The Netball group has been meeting since last Autumn and would love to have enough members to be able to play a proper game! We have been playing at The Meads Leisure Centre in Milford but in future we shall also be able to meet at the Athletic Centre in Neyland – the dates, times & venues are as follows:
Dates for the Meads (3pm)
Dates for NAC (2.30pm)
|March 11th||March 25th|
|April 8th||April 22nd|
|May 13th||May 27th|
|July 8th||July 22nd|
|August 12th||August 26th|
|September 9th||September 23rd|
|October 14th||October 28th|
|November 11th||November 25th|
All dates are Wednesdays
The cost per member at the Meads is £2.50 and at the NAC it will be 50pence. Many of us haven’t played Netball for quite a number of years & some of us have never played before but it is all good fun & wonderful exercise so if you would like to join us or if you would like further information please contact:
Linda Loam on 01437890613 or Mary George on 01646601509.
12th February Meeting of the Gardening Group to be held at 4b Cedar Court, Haven’s Head Business Park, Milford Haven at 2 p m when Mr Simon Goodenough the Curator of Horticulture at the National Botanical Gardens of Wales will give a talk. All are welcome
On a day that started with howling winds and torrential rain many of the group wondered would our visit to the garden of Anne and Derek Church be cancelled. Cancelled certainly not, that is not within the vocabulary of the gardening group and why, because as we approached the venue the rain stopped and the sun came out!!
Another lovely garden, boasting a new greenhouse in which Derek was bringing on cuttings of his bougainvillea and other plants requiring shelter from the winter weather. The old greenhouse standing all forlorn without any glass but soon to be his alpine house! A vegetable patch presently covered with cardboard atop with grass cuttings an excellent way to prepare the ground for next year’s sowings.
A lovely proportioned garden with an area of decking which sits beneath a sturdy pergola on the corner posts were climbing plants, jasmine in bud, honeysuckle in flower and a climbing rose also in bud and in November! The garden was divided by trellis again adorned by climbing plants, giving the effect of rooms such a lovely feature. Tucked by the side of the trellis stood a very healthy looking Olive Tree, with bougainvillea and olives does Derek not realise this is Pembrokeshire not the Mediterranean!
Anne and Derek have lived at the property for three years and inherited a garden that suffered from lack of attention but which has some magnificent hydrangeas when in flower they are blue in colour but now, in their winter foliage, a deep red wonderful for Christmas decorations. Around the boundaries of the garden there are masses of Mucari (grape Hyacinths) which must be a sight to behold in the spring. Derek is currently building a rock garden using impressive deep red rock which had been excavated from with Milford Docks during the work being undertaken to replace the lock gates they certainly were large rocks. Derek and Anne describe their garden as “work in progress” but isn’t every garden?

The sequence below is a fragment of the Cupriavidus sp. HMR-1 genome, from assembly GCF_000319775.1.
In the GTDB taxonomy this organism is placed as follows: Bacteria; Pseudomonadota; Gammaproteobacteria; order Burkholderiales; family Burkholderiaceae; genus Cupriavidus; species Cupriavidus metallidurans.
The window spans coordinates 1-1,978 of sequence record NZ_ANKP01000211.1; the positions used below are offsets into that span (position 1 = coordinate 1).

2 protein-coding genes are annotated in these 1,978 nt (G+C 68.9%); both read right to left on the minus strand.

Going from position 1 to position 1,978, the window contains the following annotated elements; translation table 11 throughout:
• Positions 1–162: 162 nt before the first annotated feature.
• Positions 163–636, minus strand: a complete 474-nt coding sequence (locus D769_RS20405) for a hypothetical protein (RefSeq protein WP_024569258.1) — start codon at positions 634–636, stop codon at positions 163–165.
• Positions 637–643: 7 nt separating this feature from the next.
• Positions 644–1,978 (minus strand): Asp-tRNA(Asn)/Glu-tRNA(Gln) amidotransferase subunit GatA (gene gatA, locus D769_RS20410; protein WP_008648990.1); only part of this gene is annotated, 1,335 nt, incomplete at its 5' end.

A most enjoyable afternoon with the delights of the garden and time spent working out the programme for next year to include the 2015 Horticultural Show make a note for your diaries Saturday 8th August. Before embarking upon our tour of the garden Anne produced a silver cup won at the Hakin Garden Show, well done Anne
Penny Thomas (16th October 2014)
Geology (Update) – John Downes takes over from Graham
We had a cosy tutorial this morning with 5 of us. Our next meeting should be on Wednesday 8th October at 10 30am at Merlins Bridge Community Centre when we will be looking at Sedimentary rocks in hand specimen.
John Downes: 01646 683034 firstname.lastname@example.org
Possible New Group – Netball
A number of ladies have expressed an interest in playing netball. A venue has been looked into and at the moment there is a possibility of playing in Milford on a Wednesday afternoon between 3.00pm.-4.00pm.
This would also incur a charge of somewhere in the region of £2 per head, dependant on numbers.
If you are interested please contact one of the following-
Dawn Payne – mob. 7794903943
Carol Matthews – 01348 768048 email –email@example.com (please note that I am away until 25th September)
Gardens of Falmouth
There will be a 4 day trip to visit gardens in Cornwall, commencing on 10th April 2015.
The gardens in Cornwall are at their most spectacular in April with its exotic tree ferns, rhododendrons magnolias, camellias and many more unusual plants from the slopes of the Himalayas. Together with the warm climate of Cornwall makes this a wonderful weekend away.
Day 1 Friday
Depart Fishguard – pick-up in Haverfordwest Milford Haven, Steynton, Neyland, Pembroke, Milton, Tenby and Kilgetty. Arriving last afternoon in Falmouth for Dinner
Day 2 Saturday
Trebah Garden This is an important garden with many rare plant. Exotic waterside plants, streams cascading over waterfalls, towering rhododendrons of scarlet and pastel shades. National Trust Glendurgan Gardens 26 Acre garden has glorious spring displays of Magnolias, Rhododendrons, primroses, bluebells and many other spring flowers
Day 3 Sunday
Caerhays Castle Garden A thrilling place for a springtime woodland walk. Caerhays hold the national collection of Magnolias. National Trust Trelissick An early 20th century garden of some 30 acres. Rhododendrons, Camellias and extensive woods with Foxgloves
Day 4 Monday